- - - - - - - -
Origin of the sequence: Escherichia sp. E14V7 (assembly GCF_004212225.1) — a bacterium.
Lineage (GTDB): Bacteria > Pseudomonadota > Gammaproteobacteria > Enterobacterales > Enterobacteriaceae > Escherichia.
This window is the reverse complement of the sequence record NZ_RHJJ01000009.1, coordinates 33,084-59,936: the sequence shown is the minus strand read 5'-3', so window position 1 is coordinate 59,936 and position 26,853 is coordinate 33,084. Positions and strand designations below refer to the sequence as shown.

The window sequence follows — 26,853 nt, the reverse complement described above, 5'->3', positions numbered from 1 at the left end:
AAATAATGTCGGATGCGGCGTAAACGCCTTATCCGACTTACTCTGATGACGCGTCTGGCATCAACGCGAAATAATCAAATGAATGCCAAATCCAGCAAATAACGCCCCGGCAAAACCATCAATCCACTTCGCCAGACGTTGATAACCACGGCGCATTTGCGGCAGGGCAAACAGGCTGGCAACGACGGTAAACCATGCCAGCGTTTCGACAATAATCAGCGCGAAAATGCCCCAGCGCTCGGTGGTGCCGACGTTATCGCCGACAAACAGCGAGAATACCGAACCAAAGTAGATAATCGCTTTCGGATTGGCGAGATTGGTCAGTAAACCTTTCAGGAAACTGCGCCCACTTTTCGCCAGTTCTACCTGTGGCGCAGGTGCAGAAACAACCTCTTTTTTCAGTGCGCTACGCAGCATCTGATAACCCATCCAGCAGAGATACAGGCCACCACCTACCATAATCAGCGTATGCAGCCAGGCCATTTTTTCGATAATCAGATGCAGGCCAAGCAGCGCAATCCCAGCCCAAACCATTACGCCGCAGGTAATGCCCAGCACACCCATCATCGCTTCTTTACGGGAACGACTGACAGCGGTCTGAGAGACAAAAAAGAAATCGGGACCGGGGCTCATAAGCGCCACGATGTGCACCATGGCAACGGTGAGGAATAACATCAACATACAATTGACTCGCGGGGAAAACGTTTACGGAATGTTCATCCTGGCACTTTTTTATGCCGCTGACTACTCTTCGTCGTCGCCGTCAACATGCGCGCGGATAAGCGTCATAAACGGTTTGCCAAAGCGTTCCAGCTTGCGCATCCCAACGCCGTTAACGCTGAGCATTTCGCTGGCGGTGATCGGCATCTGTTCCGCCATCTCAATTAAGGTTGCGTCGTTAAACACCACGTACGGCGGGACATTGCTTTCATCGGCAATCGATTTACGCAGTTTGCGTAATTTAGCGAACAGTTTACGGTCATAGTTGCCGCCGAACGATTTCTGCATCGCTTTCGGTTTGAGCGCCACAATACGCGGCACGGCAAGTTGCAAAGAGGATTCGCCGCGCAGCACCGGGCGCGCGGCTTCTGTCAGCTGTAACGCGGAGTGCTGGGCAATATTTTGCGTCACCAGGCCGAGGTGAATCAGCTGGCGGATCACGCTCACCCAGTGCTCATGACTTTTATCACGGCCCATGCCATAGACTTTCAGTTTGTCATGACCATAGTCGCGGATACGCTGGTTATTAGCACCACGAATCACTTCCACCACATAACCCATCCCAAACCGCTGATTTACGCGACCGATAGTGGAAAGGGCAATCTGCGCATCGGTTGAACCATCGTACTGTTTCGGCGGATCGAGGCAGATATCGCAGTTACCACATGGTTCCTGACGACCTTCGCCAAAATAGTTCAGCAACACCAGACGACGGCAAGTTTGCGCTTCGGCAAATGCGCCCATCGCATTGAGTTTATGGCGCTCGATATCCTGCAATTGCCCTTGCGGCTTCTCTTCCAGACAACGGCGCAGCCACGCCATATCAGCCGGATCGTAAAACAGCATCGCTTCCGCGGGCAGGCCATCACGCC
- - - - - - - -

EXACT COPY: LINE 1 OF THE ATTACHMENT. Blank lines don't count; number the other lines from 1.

Origin of the sequence: Escherichia sp. E14V7 (assembly GCF_004212225.1) — a bacterium.